As BCCI develops a compensation package and a formula for its distribution to local COVID-19 cricketers, the voices requiring central contracts for such players are growing stronger with experienced names. Jadev Uncatcat, Sheldon Jackson and Harprit Singh Bhatia, leading the chorus.
Last month, former Indian player and veteran Rohan Gavaskar also called on state associations to introduce contracts for players in excess of their match fees, just as it is for the national team.
Most local players cannot play IPL, have no job security and rely heavily on fees for matches that took a beating last season with the cancellation of the Ranji Trophy due to the pandemic.
Saurashtra captain and India player Jadev Unadkat does not need a contract security, but believes it should be introduced for the country’s top 30 cricketers.
“Central contract talks have been going on since before the pandemic. Even cricket players at the age group level have to be compensated for the lack of cricket, this will keep them motivated and then hand out contracts to older players.
“You can’t give contracts to everyone, but you can pick the top 30 players for contracts. A pool of 30 players sounds feasible to me,” said Unadkat, who led Saurashtra to their first Ranji title in 2020, to PTI.
If it’s a full season, a local player wins Rs 15-16, which was not the case last season with the Ranji Trophy, which was canceled for the first time in 87 years.
Chhattisgarh captain Harpit Singh Bhatia is among a bunch of local cricketers who went to play club cricket in Britain amid the pandemic. He has played for the Barnsley Woolley Miners since 2017.
“I played all 10 white-ball games last season. It wasn’t clear enough. I had to come to the UK to make extra money. Since I don’t have a job back in India, I’m still coming to England to supplement my income.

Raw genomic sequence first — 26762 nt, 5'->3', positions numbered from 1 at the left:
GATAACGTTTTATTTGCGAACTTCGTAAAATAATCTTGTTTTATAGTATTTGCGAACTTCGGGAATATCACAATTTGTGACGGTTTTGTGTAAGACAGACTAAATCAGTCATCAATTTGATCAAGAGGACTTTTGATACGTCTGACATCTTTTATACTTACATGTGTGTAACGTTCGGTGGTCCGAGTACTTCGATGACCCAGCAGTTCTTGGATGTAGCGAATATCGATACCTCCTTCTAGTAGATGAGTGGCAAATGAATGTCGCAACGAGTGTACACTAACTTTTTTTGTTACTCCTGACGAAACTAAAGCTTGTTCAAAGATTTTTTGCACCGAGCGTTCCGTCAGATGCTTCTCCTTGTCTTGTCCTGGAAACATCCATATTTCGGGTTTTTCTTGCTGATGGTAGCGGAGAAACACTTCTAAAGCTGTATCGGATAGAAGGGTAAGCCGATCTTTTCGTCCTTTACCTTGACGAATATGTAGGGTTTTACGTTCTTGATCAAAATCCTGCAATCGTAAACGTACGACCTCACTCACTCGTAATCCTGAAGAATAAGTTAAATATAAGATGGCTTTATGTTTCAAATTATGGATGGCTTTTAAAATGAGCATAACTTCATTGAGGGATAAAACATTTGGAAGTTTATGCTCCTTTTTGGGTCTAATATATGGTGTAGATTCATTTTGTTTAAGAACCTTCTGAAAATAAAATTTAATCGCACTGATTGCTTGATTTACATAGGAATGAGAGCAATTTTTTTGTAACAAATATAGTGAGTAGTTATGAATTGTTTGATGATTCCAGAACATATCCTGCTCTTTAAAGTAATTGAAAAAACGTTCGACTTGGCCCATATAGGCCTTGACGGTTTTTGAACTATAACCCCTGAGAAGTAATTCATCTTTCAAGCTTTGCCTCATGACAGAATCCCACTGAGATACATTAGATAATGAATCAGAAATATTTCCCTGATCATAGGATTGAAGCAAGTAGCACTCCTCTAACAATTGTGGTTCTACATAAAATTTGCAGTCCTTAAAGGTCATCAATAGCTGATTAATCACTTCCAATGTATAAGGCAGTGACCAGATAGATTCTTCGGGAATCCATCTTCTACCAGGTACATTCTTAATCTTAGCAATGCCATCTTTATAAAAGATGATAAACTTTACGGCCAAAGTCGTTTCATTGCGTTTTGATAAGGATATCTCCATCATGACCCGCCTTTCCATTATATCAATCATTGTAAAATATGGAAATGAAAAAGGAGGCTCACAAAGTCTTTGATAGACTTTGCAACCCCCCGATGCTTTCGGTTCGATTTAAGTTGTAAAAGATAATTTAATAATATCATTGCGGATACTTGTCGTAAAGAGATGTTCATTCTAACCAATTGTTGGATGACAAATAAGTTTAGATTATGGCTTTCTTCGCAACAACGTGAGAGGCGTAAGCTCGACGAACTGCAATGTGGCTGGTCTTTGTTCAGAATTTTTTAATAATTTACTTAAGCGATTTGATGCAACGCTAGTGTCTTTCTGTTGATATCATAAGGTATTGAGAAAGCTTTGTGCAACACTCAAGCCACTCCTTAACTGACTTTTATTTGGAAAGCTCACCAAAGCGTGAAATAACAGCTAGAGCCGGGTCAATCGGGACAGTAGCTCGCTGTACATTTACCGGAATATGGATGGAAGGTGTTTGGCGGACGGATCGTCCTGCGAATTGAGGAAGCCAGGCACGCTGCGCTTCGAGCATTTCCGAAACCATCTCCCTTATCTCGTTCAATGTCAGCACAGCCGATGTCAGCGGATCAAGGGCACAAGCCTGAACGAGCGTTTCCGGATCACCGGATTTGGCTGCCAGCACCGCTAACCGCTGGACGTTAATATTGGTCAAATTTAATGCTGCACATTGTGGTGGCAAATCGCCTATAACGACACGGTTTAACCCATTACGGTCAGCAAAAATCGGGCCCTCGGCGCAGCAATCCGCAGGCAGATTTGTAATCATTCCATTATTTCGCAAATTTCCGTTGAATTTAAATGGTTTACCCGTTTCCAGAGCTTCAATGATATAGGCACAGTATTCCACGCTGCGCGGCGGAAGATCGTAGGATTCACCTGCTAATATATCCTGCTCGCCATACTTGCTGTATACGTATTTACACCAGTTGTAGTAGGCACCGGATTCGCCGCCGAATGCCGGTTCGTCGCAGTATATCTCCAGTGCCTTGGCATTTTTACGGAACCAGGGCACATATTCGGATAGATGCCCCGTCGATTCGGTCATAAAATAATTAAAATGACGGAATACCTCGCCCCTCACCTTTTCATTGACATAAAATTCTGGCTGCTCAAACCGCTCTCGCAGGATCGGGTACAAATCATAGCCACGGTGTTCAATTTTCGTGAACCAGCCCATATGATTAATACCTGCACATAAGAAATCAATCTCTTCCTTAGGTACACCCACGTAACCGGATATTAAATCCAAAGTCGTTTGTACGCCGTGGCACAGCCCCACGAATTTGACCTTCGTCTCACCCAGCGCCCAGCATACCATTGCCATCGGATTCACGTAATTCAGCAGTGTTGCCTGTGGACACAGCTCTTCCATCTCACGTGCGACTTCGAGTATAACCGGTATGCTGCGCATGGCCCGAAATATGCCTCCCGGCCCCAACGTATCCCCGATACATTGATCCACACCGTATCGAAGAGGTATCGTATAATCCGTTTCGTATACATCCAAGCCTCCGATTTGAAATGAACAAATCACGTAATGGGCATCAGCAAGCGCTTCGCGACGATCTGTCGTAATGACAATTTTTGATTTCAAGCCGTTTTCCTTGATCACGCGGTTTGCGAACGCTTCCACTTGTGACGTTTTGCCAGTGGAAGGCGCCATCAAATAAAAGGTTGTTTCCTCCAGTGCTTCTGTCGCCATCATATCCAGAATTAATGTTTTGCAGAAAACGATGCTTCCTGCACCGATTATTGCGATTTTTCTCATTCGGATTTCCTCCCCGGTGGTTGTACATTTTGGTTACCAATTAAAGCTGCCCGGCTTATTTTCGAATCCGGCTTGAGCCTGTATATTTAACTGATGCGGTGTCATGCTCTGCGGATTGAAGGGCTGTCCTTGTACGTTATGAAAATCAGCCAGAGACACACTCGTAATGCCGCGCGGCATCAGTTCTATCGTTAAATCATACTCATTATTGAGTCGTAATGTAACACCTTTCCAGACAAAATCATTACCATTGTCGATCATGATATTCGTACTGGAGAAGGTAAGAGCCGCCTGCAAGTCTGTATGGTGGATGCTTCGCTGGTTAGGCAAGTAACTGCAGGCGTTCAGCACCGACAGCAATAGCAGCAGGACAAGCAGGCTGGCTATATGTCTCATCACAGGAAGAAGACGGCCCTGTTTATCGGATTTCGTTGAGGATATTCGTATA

“If I had a central contract at home, it would not have been a compulsion for me to play in the UK. BCCI has supported in the past and I expect it to support us in these difficult times with a good compensation package and hopefully contracts from state associations,” Bhatia told PTI.
His wife was supposed to join him in England, but she could not with India on the red travel list. Bhatia will be in the UK until September.
“We need to formulate a policy, remembering that most players don’t play IPL and don’t have a job. And what happens when I get injured and I can’t play all season? That’s when contracts become even more important.
“Somehow I can’t imagine a season without cricket with a red ball. This is the most difficult form of cricket for us and part of our fees for the match also comes from that,” he added.
Another home veteran, Sheldon Jackson, who was with KKR this season, moved to Puducherry last season after helping Saurashtra win Ranji’s crown. He believes that contracts should also be given to women who play cricket.
“Contracts have to be signed by state associations. By doing so, they show that they can take care of their cricket players, especially at times like these. You don’t know how long COVID will last.
“At least players will have the certainty that they can take care of families at such times and pay their bills. And why exactly for men’s cricket. Cricket women also need to get contracts. They have even fewer opportunities to work in compared to cricket men (since they are mostly hired by the railroads), ”Jackson said.
BCCI cashier Arun Dumal has already said that the Board is developing a compensation package in consultation with state associations. However, the issue was not discussed at SGM on 29 May. The season is scheduled to start in September depending on the situation with COVID in India.
“The SGM statement states that there will be a discussion on cricket in India and this also includes domestic cricket, but only IPL and the T20 World Cup were discussed. We have no problems with the introduction of central contracts, but there should be clarity from BCCI what they have plans for the domestic season, “said a government official.